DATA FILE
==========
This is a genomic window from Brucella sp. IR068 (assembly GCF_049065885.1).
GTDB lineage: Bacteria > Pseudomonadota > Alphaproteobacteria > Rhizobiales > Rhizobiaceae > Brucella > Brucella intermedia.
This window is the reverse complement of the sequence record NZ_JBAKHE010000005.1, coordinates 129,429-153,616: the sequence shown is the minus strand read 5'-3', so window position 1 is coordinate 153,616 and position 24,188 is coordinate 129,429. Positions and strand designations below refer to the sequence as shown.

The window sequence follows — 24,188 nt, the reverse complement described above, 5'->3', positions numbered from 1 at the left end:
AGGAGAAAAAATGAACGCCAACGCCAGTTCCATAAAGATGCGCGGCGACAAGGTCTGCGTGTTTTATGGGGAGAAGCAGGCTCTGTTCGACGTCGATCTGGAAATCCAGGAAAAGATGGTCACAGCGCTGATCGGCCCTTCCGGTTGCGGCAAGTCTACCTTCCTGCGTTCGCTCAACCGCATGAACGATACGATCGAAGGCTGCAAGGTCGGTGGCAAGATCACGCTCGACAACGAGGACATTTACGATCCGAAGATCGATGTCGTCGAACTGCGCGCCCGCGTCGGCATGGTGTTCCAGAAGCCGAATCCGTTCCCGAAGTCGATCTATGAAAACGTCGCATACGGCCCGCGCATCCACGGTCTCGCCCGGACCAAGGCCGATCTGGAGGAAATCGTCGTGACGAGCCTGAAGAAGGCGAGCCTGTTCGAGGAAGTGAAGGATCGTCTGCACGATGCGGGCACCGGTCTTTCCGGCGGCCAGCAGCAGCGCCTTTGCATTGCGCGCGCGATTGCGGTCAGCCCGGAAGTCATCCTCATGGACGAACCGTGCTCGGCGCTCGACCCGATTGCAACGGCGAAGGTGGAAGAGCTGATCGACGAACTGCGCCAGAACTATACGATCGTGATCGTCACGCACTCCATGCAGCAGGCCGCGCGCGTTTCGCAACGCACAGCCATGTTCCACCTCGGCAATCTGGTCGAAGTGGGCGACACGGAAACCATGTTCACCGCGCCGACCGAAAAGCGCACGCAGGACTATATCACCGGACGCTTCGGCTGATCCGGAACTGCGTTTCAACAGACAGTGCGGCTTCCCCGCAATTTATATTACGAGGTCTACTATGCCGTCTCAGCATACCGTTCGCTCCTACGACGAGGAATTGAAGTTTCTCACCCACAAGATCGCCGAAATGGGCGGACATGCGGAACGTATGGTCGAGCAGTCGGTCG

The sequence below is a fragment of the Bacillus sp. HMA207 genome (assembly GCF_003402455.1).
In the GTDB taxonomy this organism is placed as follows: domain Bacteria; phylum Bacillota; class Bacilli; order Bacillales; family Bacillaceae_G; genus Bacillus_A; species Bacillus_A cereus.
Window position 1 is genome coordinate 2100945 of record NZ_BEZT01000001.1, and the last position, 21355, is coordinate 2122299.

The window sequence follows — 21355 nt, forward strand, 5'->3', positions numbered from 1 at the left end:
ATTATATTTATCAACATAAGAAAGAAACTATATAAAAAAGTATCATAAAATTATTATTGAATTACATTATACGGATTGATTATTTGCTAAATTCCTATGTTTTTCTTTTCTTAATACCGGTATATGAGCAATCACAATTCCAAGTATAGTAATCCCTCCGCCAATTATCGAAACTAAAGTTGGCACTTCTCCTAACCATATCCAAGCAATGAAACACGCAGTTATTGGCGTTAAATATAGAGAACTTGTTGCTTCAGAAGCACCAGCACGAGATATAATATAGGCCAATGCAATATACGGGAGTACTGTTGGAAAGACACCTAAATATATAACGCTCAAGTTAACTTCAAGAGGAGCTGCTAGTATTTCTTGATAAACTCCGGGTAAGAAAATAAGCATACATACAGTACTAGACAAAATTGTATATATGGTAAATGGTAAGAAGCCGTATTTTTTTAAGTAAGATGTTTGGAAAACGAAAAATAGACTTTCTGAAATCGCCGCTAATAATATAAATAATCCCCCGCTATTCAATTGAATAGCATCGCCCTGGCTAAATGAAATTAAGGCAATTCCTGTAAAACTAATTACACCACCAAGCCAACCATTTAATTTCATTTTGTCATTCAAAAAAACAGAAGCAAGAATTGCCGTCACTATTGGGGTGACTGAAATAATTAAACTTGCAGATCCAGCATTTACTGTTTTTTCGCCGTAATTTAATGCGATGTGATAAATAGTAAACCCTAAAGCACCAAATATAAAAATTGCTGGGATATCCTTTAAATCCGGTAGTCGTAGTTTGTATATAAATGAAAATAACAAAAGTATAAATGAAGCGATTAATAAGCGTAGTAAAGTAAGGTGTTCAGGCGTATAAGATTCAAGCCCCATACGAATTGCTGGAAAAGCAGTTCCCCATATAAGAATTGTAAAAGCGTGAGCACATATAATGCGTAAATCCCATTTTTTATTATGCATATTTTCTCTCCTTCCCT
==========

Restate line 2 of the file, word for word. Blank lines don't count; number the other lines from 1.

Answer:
GTDB lineage: Bacteria > Pseudomonadota > Alphaproteobacteria > Rhizobiales > Rhizobiaceae > Brucella > Brucella intermedia.